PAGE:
On July 22, Emerging Cricket broke the news that the Blitz was to be cancelled and the Sixes was also under threat. A week later and after 19 editions it appears the famous Sixes has been put out to pasture, with CHK intending to meet with franchise owners to discuss options regarding the future of the HK T20 Blitz.
Nazvi Careem of the South China Morning Post first reported the cancellation news, after speaking to Cricket Hong Kong Chairman Tony Melloy.
“The (Sixes) format was very successful in the ’90s and noughties. But given the really complex and congested cricket calendar, we need to stick to recognised formats,” Melloy told the renowned Hong Kong journalist.
“The Blitz was never off the table,” Melloy said. “I’m actually meeting with owners to have a discussion. It could well be on the table depending on whether we can fit it into the calendar and if there is the financial capability to do so.”
Melloy took over as CHK chairman from the longstanding Dr John Cribbin, who, alongside former President Rodney Miles, made way on the board last year after governance reforms brought in maximum terms lengths for Board Directors.
When asked if this year’s cancellation meant the end of the Hong Kong Sixes, Melloy said: “I personally think so but you can never say never.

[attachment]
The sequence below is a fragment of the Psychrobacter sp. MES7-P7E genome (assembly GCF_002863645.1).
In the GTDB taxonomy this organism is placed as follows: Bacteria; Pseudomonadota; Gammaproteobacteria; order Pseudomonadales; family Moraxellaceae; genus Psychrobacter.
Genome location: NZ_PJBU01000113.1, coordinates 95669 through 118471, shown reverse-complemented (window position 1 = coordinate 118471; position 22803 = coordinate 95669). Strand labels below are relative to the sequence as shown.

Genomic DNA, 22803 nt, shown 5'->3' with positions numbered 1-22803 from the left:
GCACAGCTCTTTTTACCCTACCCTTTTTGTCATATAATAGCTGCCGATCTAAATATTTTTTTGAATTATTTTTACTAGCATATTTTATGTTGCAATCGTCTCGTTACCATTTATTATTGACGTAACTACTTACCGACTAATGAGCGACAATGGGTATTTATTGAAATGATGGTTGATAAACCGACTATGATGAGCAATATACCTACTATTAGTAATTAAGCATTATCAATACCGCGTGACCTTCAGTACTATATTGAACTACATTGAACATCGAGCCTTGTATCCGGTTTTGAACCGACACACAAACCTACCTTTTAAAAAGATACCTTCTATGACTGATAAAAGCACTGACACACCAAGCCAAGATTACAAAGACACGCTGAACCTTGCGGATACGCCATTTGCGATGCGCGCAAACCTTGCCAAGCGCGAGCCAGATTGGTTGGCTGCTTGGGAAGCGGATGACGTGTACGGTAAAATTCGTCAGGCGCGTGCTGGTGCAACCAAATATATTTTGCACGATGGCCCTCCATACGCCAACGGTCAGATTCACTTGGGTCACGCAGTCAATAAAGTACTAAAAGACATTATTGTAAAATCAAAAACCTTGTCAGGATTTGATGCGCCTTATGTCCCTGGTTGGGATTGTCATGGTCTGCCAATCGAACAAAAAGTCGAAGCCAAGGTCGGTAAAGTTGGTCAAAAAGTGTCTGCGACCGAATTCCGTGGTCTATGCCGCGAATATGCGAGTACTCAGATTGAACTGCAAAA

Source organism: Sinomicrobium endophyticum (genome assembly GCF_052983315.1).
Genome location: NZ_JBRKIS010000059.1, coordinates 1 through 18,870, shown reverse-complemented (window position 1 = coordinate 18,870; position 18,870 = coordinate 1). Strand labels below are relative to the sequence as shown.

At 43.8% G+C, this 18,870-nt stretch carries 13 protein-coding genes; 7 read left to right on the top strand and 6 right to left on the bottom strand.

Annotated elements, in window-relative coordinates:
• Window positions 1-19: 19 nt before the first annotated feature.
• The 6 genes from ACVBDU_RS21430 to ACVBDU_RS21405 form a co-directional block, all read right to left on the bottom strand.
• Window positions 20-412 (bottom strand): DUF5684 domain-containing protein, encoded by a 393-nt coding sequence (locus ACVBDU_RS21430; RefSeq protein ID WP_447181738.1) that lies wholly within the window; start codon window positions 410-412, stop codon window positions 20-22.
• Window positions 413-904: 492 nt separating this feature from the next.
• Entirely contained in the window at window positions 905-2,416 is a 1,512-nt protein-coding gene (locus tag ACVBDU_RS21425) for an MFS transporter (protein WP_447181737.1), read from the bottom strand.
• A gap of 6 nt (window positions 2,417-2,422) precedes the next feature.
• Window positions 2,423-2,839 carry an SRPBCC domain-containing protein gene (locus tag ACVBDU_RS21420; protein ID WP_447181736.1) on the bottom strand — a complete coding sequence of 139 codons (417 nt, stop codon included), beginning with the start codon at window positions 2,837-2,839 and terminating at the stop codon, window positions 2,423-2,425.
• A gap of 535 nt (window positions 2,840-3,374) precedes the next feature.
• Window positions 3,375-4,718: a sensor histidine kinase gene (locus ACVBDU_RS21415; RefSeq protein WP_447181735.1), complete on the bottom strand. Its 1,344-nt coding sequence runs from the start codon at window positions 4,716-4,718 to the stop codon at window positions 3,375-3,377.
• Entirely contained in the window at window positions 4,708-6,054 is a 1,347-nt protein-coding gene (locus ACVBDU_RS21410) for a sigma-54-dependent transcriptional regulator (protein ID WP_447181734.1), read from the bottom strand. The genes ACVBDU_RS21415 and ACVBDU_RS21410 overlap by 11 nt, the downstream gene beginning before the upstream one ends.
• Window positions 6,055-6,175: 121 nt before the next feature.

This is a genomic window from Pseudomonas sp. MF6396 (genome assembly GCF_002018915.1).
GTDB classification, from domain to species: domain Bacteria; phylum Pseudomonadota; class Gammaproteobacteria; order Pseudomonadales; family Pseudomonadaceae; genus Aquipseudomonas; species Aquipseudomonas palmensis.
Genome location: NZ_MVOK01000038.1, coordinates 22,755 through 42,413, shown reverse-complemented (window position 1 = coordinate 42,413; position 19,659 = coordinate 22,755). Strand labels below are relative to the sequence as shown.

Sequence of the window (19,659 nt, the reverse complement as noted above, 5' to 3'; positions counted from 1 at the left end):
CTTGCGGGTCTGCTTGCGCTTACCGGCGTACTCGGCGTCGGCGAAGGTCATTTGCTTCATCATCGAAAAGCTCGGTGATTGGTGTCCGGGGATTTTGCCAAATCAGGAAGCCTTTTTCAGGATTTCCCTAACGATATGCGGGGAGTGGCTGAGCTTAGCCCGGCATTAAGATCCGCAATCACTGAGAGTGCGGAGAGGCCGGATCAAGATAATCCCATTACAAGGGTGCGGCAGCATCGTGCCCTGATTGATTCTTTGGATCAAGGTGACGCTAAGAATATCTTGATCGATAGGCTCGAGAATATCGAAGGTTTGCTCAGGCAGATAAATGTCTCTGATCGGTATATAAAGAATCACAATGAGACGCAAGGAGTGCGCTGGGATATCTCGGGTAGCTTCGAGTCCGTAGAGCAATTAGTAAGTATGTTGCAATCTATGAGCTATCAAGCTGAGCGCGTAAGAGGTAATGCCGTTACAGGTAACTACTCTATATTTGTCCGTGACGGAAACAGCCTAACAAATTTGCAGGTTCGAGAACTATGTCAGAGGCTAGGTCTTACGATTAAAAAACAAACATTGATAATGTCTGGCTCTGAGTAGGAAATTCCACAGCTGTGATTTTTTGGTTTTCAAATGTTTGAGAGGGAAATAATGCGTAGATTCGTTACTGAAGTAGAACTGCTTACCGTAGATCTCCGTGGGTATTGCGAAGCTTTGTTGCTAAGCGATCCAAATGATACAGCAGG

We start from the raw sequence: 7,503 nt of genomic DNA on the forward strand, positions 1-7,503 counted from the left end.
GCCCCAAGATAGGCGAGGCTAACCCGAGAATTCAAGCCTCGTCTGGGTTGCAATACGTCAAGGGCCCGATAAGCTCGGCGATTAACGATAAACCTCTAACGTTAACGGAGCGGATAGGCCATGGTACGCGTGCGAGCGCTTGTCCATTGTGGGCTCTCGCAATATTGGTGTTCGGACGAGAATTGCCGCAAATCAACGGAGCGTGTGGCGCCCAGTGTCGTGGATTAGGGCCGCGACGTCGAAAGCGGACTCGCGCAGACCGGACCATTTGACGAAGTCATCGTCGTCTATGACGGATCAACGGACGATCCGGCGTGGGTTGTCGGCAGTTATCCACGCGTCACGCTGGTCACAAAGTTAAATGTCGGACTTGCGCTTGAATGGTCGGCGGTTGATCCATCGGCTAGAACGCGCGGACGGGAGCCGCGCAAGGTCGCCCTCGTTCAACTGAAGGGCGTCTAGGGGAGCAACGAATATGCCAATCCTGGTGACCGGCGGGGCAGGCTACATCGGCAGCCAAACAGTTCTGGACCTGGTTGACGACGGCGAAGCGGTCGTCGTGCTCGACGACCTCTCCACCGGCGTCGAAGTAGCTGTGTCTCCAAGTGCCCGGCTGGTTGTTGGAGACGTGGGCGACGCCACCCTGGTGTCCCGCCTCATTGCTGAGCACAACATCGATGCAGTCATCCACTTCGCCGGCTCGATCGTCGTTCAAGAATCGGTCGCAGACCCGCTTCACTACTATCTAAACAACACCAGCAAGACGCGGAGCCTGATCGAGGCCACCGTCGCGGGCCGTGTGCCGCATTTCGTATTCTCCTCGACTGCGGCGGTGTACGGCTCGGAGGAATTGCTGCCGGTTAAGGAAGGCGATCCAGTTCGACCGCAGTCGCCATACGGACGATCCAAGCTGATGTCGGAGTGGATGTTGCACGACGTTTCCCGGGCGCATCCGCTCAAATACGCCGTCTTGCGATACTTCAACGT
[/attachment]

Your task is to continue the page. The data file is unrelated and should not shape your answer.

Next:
“It has also been very difficult in the current economic climate to find sponsors to support the event,” said Melloy. “[Also], international countries are keen on playing recognised formats and not the Sixes.
“So, we have cancelled the Sixes and we are letting our stakeholders know.”
The Hong Kong Sixes launched in 1992 and excepting one edition played at the Hong Kong Stadium was hosted at Kowloon Cricket Club, who still refer to themselves as the ‘Home of the Sixes’, giving an indication as to the strength of the nostalgia for the event with some in the city. The tournament was dormant from 1997 until its first rebirth in 2001, and it then ran continuously until 2012. The event was relaunched in October 2017 for what now appears to have been the event’s swansong.
As originally reported by Emerging Cricket, and confirmed by Melloy, CHK had struggled to access government funding, an issue experienced over a number of years with previous attempts to holds the Sixes. Hong Kong government would now only look to support events linked to (ICC) ranking points, and/or in globally recognised formats, with the Sixes missing out on both accounts.